Australian Coal Giant Pivots to Asia as Climate Activism Strangles Domestic Funding

By Daniel Y. Teng
Daniel Y. Teng
Daniel Y. Teng
October 18, 2021 Updated: October 19, 2021

One of Australia’s largest coal miners is planning to raise $1 billion (US$740 million) through the sale of bonds in China and Asia amid increasing financial pressures locally due to climate change activism.

Kevin Ball, the chief financial officer of Whitehaven Coal—which operates four coal mines in northwest New South Wales (NSW)—said Asian debt capital markets would be able to provide funding for “decades to come.”

“We expect that to grow and expand over the next decade, so that is really why we want to try and put a foot in that,” he said during the company’s Quarterly Production Report.

Ball said the company was planning to start issuing bonds sooner but would wait until the dust was settled around struggling Chinese property giant, Evergrande Group.

“The China property market has probably put the frighteners under that at the moment, so I think we are waiting to see how that plays out,” he said. “We will be there, and we will get it done, but we want to wait for the right market.”

A recent federal parliamentary inquiry into the financial sector’s support of the country’s export industries—including coal, oil, and gas—revealed that Australian banks, insurers, and wealth funds had steered services away from “fossil fuel” industries deemed to be major carbon emitters.

According to representatives from Australia’s “Big Four” banks, National Australia Bank, Westpac, and ANZ, some of this pressure has come from major global wealth funds, like BlackRock, writing to CEOs outlining their expectations around climate change action.

Another is in the form of activist shareholder groups pushing for climate change initiatives during Annual General Meetings. At the same time, some banks have warned that the cost of borrowing from global markets could increase if Australian banks were deemed not to be doing enough on environmental, social, and governance (ESG) issues.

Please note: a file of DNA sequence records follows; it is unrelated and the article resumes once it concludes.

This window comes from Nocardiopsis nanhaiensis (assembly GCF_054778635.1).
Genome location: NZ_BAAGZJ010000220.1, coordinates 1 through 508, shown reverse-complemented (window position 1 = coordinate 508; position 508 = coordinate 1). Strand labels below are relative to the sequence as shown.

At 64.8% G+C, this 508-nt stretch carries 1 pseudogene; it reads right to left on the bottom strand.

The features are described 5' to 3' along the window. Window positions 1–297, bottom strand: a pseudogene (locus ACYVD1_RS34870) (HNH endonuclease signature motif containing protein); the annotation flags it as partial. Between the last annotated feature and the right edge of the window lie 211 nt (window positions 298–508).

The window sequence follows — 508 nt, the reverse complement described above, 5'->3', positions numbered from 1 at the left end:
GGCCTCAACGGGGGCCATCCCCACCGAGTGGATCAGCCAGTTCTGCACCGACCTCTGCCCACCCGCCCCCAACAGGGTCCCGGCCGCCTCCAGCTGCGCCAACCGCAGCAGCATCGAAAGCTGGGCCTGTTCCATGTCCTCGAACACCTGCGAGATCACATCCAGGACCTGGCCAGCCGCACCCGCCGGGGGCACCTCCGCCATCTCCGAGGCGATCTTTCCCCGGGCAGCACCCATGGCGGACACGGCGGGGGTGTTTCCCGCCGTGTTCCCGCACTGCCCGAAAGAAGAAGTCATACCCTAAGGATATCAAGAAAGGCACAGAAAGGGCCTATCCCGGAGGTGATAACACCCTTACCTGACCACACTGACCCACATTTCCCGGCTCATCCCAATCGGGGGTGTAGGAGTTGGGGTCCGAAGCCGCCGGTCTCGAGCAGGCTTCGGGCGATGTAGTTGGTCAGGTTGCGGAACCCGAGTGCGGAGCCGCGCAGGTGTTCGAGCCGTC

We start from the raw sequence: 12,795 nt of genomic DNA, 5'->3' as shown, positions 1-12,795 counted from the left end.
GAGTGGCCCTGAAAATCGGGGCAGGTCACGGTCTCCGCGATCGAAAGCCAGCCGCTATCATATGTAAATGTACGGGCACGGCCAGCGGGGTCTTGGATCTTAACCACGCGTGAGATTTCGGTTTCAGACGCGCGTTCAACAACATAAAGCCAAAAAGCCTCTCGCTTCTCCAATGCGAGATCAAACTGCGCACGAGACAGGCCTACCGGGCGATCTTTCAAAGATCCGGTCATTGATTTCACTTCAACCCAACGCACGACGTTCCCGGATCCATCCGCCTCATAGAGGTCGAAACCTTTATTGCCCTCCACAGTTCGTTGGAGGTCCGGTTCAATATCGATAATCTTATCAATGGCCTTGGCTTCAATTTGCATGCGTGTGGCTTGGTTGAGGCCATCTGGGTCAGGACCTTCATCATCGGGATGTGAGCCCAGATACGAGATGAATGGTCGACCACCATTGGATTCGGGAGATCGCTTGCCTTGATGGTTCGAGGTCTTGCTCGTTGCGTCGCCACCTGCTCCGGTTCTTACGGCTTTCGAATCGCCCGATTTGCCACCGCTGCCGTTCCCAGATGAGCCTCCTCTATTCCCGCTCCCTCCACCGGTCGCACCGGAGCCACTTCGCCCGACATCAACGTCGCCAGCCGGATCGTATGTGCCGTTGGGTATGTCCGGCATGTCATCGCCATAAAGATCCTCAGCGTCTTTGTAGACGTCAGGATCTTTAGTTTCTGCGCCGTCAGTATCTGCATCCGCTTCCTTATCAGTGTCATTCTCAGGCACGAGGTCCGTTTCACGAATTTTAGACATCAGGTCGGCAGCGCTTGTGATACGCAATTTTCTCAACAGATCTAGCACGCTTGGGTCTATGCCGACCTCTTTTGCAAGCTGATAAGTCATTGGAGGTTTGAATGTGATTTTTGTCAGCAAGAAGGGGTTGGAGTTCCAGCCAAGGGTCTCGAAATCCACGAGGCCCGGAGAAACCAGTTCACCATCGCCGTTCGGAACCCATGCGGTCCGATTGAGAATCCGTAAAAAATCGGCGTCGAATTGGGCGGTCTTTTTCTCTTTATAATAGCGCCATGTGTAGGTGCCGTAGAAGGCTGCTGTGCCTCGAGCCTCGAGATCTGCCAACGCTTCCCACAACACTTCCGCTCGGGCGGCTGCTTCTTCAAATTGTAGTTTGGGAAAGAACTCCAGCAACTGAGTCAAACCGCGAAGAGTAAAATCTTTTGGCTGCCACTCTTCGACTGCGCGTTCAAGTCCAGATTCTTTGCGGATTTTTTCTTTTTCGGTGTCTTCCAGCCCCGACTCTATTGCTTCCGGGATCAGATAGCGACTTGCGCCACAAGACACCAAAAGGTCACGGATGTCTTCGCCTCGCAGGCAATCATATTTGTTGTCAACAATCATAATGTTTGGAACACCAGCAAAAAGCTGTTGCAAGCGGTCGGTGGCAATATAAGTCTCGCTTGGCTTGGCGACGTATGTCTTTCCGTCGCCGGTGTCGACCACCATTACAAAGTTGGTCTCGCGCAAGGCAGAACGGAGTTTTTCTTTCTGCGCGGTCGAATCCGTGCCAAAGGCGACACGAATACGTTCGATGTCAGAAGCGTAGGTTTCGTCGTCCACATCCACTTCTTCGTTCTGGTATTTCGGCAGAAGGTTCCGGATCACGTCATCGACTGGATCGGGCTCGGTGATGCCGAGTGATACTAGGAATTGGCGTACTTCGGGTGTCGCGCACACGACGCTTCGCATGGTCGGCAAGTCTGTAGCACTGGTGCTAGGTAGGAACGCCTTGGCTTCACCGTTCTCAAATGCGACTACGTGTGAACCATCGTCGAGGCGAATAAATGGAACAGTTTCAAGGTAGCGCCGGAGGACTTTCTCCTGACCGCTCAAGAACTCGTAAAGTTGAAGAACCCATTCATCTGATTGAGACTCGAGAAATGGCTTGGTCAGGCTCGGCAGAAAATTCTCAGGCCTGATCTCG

On the ground, this pressure has manifested in large coal miners divesting from the sector and small miners paying exorbitant costs—or simply not being able to access—basic services such as insurance and guarantees for mining projects, which in turn, has placed regional towns at risk of losing major employment hubs.

Despite pressure from the developed world, the developing world will likely continue to back coal mining activity, with the International Energy Agency revealing in its Electricity Market Report (pdf) in July that electricity demand worldwide would rise five percent in 2021 and four percent in 2022—much of it driven by China and India.

Asian lenders have also begun stepping into the Australian coal sector, with Whitehaven Coal receiving half of its loans from the continent last year.

Tshung Chang, a current mining executive with experience in the financial sector in Asia, said it was no surprise companies like Whitehaven were turning offshore and noted that in developing countries “coal is king.”

“The fundamentals of coal, the coal industry, coal producers, and miners have never been stronger because of record high prices in modern thermal and coking coal,” he told The Epoch Times.

“If the lending sources in Australia—some of them Big Banks—if their appetite towards coal has dried as a result of green activists. Then turning to other sources is a natural way of securing funding,” he added.